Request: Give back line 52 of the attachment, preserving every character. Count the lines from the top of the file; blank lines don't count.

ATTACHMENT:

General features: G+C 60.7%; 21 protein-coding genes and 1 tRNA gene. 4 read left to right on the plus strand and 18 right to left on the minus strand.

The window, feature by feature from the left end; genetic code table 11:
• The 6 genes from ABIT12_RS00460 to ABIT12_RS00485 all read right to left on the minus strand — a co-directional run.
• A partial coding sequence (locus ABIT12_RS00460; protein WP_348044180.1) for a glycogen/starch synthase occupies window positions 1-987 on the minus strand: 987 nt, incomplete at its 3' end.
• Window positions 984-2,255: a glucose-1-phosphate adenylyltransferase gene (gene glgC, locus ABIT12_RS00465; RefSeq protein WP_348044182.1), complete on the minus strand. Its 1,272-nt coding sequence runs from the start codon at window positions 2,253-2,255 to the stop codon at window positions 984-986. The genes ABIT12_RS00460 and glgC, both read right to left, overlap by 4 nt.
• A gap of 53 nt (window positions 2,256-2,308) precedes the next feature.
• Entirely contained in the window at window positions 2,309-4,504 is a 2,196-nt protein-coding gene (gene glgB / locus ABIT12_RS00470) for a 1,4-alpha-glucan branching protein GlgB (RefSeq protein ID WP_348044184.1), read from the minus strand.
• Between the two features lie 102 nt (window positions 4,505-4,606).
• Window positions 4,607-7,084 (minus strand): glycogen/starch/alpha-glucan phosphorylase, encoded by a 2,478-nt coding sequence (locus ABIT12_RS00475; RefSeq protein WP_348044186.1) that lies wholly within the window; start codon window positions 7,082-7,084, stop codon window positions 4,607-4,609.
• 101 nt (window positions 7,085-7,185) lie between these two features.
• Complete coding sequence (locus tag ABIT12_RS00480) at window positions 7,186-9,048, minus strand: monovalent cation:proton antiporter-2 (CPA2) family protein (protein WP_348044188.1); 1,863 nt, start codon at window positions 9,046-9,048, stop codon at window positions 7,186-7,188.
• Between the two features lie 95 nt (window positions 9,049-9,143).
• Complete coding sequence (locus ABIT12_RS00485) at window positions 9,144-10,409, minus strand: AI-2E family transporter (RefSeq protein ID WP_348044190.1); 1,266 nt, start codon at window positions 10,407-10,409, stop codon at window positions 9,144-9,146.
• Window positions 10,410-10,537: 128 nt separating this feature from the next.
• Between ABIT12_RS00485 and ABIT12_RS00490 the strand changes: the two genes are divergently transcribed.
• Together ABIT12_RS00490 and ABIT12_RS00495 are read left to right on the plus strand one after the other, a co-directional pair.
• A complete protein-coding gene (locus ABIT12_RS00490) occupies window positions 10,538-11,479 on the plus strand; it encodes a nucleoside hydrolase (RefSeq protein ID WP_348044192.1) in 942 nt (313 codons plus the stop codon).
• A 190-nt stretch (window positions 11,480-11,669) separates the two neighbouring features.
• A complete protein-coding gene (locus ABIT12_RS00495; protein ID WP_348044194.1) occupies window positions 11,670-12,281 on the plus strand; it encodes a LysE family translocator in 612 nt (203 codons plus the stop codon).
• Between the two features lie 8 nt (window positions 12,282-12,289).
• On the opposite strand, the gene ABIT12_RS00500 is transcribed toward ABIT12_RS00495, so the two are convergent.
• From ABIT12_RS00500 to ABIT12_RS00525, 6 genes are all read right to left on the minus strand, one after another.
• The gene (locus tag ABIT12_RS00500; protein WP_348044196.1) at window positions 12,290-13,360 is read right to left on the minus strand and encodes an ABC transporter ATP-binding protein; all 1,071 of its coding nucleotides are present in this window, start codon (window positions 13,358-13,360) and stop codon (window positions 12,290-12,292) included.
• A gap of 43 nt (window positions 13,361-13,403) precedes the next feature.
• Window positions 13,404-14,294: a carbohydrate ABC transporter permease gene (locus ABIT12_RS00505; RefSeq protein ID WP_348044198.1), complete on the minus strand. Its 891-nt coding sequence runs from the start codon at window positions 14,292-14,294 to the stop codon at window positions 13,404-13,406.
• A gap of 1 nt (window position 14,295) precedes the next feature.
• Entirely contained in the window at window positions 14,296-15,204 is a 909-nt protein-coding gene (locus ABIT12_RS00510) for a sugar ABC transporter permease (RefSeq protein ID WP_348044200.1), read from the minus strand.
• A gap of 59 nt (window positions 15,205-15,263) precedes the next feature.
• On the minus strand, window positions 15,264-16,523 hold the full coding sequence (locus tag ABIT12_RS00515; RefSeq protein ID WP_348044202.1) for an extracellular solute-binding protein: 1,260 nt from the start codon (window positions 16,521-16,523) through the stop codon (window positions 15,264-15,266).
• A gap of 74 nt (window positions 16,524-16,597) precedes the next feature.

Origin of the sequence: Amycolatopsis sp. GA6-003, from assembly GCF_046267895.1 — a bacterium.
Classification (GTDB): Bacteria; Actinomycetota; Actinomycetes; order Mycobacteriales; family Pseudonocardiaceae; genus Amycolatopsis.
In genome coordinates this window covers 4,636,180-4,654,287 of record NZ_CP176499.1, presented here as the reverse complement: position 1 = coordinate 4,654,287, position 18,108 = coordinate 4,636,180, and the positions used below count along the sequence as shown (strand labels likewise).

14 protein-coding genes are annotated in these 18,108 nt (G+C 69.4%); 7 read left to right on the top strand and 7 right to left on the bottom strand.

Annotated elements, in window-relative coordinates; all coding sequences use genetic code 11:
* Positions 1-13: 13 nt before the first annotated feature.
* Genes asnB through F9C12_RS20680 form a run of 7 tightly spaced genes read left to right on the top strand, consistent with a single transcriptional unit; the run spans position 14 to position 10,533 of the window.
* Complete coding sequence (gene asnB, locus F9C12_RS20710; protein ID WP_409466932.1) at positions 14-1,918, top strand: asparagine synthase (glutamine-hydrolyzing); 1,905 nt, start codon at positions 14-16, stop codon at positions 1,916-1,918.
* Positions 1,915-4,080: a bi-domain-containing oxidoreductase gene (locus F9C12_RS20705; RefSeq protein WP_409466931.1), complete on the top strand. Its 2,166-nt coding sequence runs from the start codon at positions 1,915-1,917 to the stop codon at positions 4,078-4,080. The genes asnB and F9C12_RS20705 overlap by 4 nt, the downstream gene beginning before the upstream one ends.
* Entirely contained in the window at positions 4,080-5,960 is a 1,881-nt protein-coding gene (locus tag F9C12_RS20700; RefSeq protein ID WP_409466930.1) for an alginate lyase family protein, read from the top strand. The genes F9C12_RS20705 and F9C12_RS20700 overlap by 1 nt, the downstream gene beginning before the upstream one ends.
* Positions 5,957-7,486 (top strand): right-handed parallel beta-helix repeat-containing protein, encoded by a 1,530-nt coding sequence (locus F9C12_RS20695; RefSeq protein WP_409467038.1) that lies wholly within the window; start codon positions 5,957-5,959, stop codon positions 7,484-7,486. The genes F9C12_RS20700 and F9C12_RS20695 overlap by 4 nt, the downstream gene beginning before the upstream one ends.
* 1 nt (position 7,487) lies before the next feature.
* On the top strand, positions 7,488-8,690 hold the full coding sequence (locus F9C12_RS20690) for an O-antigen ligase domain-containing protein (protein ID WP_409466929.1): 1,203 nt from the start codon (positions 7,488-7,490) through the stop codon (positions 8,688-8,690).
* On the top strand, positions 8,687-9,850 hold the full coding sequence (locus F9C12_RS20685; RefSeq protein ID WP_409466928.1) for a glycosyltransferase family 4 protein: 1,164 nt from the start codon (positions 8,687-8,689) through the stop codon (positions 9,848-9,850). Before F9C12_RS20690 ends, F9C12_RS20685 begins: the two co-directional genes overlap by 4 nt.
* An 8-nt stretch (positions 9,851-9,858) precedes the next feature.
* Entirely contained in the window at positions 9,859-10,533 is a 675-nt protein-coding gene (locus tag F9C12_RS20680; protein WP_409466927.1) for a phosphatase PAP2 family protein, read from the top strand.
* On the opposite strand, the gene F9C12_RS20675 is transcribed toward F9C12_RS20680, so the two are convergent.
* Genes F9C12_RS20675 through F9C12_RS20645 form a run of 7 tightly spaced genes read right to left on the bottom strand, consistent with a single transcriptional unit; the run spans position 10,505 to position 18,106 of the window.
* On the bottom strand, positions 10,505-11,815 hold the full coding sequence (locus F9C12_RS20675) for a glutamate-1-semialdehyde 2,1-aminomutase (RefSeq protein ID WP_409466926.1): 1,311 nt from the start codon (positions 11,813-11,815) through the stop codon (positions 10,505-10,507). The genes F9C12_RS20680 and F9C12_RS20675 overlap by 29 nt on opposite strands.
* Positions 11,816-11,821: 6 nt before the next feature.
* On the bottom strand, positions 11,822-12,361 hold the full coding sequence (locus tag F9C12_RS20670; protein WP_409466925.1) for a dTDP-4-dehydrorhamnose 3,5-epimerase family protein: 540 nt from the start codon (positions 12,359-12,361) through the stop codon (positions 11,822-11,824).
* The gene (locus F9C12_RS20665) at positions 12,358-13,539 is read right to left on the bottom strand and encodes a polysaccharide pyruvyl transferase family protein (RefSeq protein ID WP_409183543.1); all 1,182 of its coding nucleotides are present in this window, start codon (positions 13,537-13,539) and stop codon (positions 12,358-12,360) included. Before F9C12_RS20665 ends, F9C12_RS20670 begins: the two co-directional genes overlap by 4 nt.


* The gene (locus F9C12_RS20665) at positions 12,358-13,539 is read right to left on the bottom strand and encodes a polysaccharide pyruvyl transferase family protein (RefSeq protein ID WP_409183543.1); all 1,182 of its coding nucleotides are present in this window, start codon (positions 13,537-13,539) and stop codon (positions 12,358-12,360) included. Before F9C12_RS20665 ends, F9C12_RS20670 begins: the two co-directional genes overlap by 4 nt.